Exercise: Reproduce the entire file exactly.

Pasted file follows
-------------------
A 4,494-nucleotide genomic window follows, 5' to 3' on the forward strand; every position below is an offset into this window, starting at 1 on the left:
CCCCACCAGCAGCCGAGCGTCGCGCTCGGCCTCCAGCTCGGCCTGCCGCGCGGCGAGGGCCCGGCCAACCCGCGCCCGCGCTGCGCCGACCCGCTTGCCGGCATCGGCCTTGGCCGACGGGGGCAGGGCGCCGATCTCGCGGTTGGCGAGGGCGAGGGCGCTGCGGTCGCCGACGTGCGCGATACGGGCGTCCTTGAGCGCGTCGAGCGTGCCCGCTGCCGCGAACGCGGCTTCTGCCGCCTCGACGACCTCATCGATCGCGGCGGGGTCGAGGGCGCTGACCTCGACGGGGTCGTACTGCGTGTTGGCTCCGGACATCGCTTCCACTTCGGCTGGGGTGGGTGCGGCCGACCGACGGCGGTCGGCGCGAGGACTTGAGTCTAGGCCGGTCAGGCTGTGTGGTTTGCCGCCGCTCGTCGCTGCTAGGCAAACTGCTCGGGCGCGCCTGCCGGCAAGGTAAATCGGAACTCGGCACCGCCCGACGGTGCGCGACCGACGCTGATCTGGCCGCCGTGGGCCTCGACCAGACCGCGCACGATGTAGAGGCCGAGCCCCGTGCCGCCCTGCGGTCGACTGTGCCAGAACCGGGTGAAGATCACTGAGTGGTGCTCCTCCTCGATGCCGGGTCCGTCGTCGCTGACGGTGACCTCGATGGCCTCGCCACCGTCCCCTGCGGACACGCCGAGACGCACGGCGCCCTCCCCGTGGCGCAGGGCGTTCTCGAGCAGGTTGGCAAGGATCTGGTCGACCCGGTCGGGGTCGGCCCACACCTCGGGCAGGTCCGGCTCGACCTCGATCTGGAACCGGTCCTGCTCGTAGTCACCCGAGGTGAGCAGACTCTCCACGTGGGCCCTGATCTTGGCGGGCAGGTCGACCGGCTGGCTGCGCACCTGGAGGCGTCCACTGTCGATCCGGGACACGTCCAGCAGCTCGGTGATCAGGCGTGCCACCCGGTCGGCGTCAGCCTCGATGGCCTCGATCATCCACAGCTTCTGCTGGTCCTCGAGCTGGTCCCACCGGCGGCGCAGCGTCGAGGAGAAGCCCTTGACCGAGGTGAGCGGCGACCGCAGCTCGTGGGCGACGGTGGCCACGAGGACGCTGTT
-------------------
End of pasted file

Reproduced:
A 4,494-nucleotide genomic window follows, 5' to 3' on the forward strand; every position below is an offset into this window, starting at 1 on the left:
CCCCACCAGCAGCCGAGCGTCGCGCTCGGCCTCCAGCTCGGCCTGCCGCGCGGCGAGGGCCCGGCCAACCCGCGCCCGCGCTGCGCCGACCCGCTTGCCGGCATCGGCCTTGGCCGACGGGGGCAGGGCGCCGATCTCGCGGTTGGCGAGGGCGAGGGCGCTGCGGTCGCCGACGTGCGCGATACGGGCGTCCTTGAGCGCGTCGAGCGTGCCCGCTGCCGCGAACGCGGCTTCTGCCGCCTCGACGACCTCATCGATCGCGGCGGGGTCGAGGGCGCTGACCTCGACGGGGTCGTACTGCGTGTTGGCTCCGGACATCGCTTCCACTTCGGCTGGGGTGGGTGCGGCCGACCGACGGCGGTCGGCGCGAGGACTTGAGTCTAGGCCGGTCAGGCTGTGTGGTTTGCCGCCGCTCGTCGCTGCTAGGCAAACTGCTCGGGCGCGCCTGCCGGCAAGGTAAATCGGAACTCGGCACCGCCCGACGGTGCGCGACCGACGCTGATCTGGCCGCCGTGGGCCTCGACCAGACCGCGCACGATGTAGAGGCCGAGCCCCGTGCCGCCCTGCGGTCGACTGTGCCAGAACCGGGTGAAGATCACTGAGTGGTGCTCCTCCTCGATGCCGGGTCCGTCGTCGCTGACGGTGACCTCGATGGCCTCGCCACCGTCCCCTGCGGACACGCCGAGACGCACGGCGCCCTCCCCGTGGCGCAGGGCGTTCTCGAGCAGGTTGGCAAGGATCTGGTCGACCCGGTCGGGGTCGGCCCACACCTCGGGCAGGTCCGGCTCGACCTCGATCTGGAACCGGTCCTGCTCGTAGTCACCCGAGGTGAGCAGACTCTCCACGTGGGCCCTGATCTTGGCGGGCAGGTCGACCGGCTGGCTGCGCACCTGGAGGCGTCCACTGTCGATCCGGGACACGTCCAGCAGCTCGGTGATCAGGCGTGCCACCCGGTCGGCGTCAGCCTCGATGGCCTCGATCATCCACAGCTTCTGCTGGTCCTCGAGCTGGTCCCACCGGCGGCGCAGCGTCGAGGAGAAGCCCTTGACCGAGGTGAGCGGCGACCGCAGCTCGTGGGCGACGGTGGCCACGAGGACGCTGTT